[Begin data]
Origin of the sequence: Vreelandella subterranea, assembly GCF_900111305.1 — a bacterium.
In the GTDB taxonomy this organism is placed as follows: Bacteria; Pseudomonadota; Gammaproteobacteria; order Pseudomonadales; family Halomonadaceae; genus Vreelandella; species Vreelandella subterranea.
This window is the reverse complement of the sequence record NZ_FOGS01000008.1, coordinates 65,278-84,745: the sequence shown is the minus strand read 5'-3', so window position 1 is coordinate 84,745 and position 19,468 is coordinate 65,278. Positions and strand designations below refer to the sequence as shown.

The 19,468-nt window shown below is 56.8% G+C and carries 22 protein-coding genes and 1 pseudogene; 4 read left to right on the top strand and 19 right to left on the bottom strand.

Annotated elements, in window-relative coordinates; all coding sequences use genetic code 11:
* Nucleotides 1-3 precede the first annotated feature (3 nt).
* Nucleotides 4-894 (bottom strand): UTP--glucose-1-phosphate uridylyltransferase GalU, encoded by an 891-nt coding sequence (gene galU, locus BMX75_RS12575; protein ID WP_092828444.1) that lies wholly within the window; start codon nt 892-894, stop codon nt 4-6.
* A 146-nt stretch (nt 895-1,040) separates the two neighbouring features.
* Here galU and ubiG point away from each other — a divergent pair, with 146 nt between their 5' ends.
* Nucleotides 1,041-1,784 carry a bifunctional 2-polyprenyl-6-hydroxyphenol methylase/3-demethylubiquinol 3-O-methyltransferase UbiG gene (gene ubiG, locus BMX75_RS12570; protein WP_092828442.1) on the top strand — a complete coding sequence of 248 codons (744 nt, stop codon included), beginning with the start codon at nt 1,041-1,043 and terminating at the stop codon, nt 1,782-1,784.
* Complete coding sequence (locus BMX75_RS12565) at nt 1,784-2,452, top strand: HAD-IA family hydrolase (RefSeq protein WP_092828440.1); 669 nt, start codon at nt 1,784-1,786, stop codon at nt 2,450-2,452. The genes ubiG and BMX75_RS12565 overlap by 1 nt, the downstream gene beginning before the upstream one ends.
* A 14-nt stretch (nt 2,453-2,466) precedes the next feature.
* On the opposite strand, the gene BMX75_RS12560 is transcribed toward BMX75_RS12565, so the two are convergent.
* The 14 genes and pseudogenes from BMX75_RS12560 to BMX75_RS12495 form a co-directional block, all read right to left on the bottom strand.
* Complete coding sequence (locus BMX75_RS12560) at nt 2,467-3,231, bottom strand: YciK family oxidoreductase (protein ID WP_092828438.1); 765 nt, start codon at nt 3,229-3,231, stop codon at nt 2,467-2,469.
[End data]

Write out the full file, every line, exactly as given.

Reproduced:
Origin of the sequence: Vreelandella subterranea, assembly GCF_900111305.1 — a bacterium.
In the GTDB taxonomy this organism is placed as follows: Bacteria; Pseudomonadota; Gammaproteobacteria; order Pseudomonadales; family Halomonadaceae; genus Vreelandella; species Vreelandella subterranea.
This window is the reverse complement of the sequence record NZ_FOGS01000008.1, coordinates 65,278-84,745: the sequence shown is the minus strand read 5'-3', so window position 1 is coordinate 84,745 and position 19,468 is coordinate 65,278. Positions and strand designations below refer to the sequence as shown.

The 19,468-nt window shown below is 56.8% G+C and carries 22 protein-coding genes and 1 pseudogene; 4 read left to right on the top strand and 19 right to left on the bottom strand.

Annotated elements, in window-relative coordinates; all coding sequences use genetic code 11:
* Nucleotides 1-3 precede the first annotated feature (3 nt).
* Nucleotides 4-894 (bottom strand): UTP--glucose-1-phosphate uridylyltransferase GalU, encoded by an 891-nt coding sequence (gene galU, locus BMX75_RS12575; protein ID WP_092828444.1) that lies wholly within the window; start codon nt 892-894, stop codon nt 4-6.
* A 146-nt stretch (nt 895-1,040) separates the two neighbouring features.
* Here galU and ubiG point away from each other — a divergent pair, with 146 nt between their 5' ends.
* Nucleotides 1,041-1,784 carry a bifunctional 2-polyprenyl-6-hydroxyphenol methylase/3-demethylubiquinol 3-O-methyltransferase UbiG gene (gene ubiG, locus BMX75_RS12570; protein WP_092828442.1) on the top strand — a complete coding sequence of 248 codons (744 nt, stop codon included), beginning with the start codon at nt 1,041-1,043 and terminating at the stop codon, nt 1,782-1,784.
* Complete coding sequence (locus BMX75_RS12565) at nt 1,784-2,452, top strand: HAD-IA family hydrolase (RefSeq protein WP_092828440.1); 669 nt, start codon at nt 1,784-1,786, stop codon at nt 2,450-2,452. The genes ubiG and BMX75_RS12565 overlap by 1 nt, the downstream gene beginning before the upstream one ends.
* A 14-nt stretch (nt 2,453-2,466) precedes the next feature.
* On the opposite strand, the gene BMX75_RS12560 is transcribed toward BMX75_RS12565, so the two are convergent.
* The 14 genes and pseudogenes from BMX75_RS12560 to BMX75_RS12495 form a co-directional block, all read right to left on the bottom strand.
* Complete coding sequence (locus BMX75_RS12560) at nt 2,467-3,231, bottom strand: YciK family oxidoreductase (protein ID WP_092828438.1); 765 nt, start codon at nt 3,229-3,231, stop codon at nt 2,467-2,469.